Happy Wednesday, guys! Hope your week is peachy? I’m overjoyed that it is finally a couple of degrees warmer and the sun is more of a permanent fixture. It is still a far cry from summer weather, but I feel like we are finally getting there. All I need to do is to find my hammock ropes somewhere in my house move mess and I will be a happy bunny indeed, sunken into this genius invention, an espresso freddo and a book in hand. I cannot wait.
Today’s recipe is another quick midweek meal. It’s easy to make and one of our firm favourites. During my London days, I used to east it very often at Wagamama, but I haven’t realised how easy it is to make until fairly recently. The trickiest thing is the sauce, as traditional yakisoba sauce often contains seafood in the form of oyster or Asian Worcester sauce. If you are lucky enough to have vegan equivalents of these in your cupboard then you are all set. I’ve been looking for either of these in quite a few Bristol stores, including a really well stocked Asian grocer and all I was able to find was a mushroom soy sauce, but coupled with some other umami-rich ingredients: garlic, nutritional yeast and seaweed powder, I have managed to get a sauce that I am happy with.
Once you have got the sauce, the rest is child’s play. As with all stir-fries, the key to success is making sure that your wok and oil are piping hot before you start adding all the ingredients. For this reason, you want to use a high-smoke point frying oil, like rice bran, peanut or soybean oil and exercise a little patience before you crack on. This and keeping to the timings will ensure that your veggies are perfectly sealed on the outside, yet retain a pleasant crunch.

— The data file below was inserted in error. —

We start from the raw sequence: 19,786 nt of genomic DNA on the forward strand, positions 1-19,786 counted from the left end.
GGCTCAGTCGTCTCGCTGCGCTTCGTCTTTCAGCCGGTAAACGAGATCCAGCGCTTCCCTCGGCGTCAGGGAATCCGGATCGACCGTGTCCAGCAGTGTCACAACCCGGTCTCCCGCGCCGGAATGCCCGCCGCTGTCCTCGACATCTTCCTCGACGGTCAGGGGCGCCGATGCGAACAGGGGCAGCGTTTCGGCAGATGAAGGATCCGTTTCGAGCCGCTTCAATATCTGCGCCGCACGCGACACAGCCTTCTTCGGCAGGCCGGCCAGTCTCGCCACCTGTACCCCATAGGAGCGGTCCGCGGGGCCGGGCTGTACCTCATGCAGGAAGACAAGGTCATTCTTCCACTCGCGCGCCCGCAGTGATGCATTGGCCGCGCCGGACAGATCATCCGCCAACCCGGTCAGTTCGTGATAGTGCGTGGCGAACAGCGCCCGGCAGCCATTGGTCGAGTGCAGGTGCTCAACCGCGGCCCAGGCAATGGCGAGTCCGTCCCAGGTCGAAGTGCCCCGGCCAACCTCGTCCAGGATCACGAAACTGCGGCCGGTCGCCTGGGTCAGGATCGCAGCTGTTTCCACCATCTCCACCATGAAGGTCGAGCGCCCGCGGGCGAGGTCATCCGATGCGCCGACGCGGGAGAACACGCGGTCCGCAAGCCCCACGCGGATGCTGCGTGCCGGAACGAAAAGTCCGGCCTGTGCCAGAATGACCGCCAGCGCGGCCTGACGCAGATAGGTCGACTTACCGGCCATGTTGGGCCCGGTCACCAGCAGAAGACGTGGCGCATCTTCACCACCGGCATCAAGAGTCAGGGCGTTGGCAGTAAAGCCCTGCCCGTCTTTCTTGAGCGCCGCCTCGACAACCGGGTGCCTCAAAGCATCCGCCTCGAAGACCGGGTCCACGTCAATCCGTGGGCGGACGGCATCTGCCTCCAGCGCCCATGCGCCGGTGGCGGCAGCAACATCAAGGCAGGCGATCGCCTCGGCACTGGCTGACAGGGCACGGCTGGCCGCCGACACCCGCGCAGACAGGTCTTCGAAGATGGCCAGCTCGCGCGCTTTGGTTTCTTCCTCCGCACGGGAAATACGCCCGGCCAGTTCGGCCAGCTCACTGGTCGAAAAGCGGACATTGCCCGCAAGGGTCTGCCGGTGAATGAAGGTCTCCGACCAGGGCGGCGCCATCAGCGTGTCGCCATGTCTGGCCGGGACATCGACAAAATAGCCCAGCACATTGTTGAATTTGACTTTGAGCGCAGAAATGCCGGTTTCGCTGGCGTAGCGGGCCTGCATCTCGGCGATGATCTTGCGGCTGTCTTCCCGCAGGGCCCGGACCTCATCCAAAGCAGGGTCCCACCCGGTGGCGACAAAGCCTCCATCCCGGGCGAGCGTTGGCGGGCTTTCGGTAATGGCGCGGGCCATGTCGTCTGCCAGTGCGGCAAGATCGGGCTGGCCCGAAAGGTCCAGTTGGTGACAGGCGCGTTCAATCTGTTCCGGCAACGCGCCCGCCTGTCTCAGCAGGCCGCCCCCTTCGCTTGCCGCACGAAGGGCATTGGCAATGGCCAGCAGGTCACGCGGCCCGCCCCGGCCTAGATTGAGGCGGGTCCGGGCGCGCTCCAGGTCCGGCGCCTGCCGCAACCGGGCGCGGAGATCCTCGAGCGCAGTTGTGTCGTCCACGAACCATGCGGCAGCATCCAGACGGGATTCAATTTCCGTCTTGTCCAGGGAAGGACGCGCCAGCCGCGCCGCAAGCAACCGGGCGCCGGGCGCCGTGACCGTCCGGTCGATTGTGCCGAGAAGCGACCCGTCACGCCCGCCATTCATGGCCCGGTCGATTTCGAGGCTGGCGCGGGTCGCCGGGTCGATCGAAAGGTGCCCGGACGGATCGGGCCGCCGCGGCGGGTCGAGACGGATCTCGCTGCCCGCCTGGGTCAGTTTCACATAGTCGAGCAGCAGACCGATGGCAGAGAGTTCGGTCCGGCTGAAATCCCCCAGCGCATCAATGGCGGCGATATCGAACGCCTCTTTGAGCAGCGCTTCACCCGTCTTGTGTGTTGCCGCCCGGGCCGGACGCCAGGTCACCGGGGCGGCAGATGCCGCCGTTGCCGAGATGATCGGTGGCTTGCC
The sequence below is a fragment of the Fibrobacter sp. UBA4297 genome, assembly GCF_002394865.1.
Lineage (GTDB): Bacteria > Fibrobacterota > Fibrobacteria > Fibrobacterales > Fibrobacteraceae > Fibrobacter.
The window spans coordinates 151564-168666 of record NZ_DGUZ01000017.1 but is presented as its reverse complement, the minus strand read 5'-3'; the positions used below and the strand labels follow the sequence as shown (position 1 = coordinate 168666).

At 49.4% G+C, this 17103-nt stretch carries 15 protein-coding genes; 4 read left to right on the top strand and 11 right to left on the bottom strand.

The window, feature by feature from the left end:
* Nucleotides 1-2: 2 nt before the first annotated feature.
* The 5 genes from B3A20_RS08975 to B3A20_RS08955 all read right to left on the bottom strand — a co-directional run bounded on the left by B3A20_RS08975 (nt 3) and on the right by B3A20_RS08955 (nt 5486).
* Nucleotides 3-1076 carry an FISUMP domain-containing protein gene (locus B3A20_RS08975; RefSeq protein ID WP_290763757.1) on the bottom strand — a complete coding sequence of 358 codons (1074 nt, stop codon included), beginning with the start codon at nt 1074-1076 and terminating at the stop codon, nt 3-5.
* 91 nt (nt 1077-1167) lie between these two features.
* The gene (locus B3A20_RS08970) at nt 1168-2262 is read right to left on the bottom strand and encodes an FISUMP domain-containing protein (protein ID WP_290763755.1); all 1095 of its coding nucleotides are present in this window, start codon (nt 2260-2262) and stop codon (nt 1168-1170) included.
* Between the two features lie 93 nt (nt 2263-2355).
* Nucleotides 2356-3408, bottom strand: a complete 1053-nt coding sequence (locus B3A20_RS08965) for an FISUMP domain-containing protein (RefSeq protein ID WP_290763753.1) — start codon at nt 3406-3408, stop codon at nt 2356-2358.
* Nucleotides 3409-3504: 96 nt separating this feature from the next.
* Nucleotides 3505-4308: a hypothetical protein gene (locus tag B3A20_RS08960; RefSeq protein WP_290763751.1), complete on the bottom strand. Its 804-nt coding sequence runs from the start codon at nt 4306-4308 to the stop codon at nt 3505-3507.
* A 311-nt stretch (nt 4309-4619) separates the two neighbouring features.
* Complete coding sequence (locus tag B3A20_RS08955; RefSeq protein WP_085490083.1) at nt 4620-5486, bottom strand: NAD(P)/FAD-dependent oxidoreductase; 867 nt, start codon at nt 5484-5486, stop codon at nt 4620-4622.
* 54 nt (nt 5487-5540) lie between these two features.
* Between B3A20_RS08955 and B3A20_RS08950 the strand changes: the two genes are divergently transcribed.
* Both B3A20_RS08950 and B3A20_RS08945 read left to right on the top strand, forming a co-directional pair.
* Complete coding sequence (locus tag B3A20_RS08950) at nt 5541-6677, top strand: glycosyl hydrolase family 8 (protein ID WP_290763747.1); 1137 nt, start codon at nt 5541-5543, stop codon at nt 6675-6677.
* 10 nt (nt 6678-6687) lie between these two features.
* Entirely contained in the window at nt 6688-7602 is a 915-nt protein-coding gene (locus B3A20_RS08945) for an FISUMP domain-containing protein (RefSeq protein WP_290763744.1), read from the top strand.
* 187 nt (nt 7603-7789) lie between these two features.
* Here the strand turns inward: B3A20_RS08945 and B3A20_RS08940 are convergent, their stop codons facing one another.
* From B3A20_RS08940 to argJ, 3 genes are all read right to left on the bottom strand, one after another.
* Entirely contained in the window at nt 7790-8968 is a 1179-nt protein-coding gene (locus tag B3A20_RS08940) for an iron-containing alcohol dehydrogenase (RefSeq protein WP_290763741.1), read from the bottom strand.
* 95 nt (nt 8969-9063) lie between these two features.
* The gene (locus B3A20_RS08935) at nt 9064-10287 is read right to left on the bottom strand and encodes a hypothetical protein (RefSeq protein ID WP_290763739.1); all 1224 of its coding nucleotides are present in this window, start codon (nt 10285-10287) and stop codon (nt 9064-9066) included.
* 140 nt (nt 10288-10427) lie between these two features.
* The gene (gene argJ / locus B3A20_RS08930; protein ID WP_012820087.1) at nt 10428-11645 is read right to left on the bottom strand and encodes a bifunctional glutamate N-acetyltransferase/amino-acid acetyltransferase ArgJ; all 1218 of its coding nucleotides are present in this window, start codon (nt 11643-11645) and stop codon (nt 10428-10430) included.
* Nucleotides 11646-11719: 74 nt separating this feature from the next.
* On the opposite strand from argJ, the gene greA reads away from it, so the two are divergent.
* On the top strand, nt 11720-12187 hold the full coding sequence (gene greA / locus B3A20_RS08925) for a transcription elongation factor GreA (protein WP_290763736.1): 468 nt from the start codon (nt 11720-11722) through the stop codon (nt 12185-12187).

Speaking of veggies, I’ve gone to town here and managed to cram my 5 a day in one dish. You don’t have to go as mad as I did and you can of course swap any veggies out for what you happen to have in the fridge instead. Kale would be a perfect replacement for broccoli and cabbage, for example. And green beans would work just as well as baby corns. Just remember that sturdy veggies need to go in first and things that we tend to eat raw anyway, like peppers or carrots only need a minimal amount of cooking. That’s all there is to it and I hope you’ll enjoy this midweek concoction as much as we do.
PS: If you make my vegan yakisoba, don’t forget to tag me on Instagram as @lazycatkitchen and use the #lazycatkitchen hashtag. I love seeing your takes on my recipes!
**You can buy this, but I you could also simply make your own by grinding nori sheets in a spice grinder. The shop-bought anori is more vibrant in colour as it is made of untoasted nori sheets.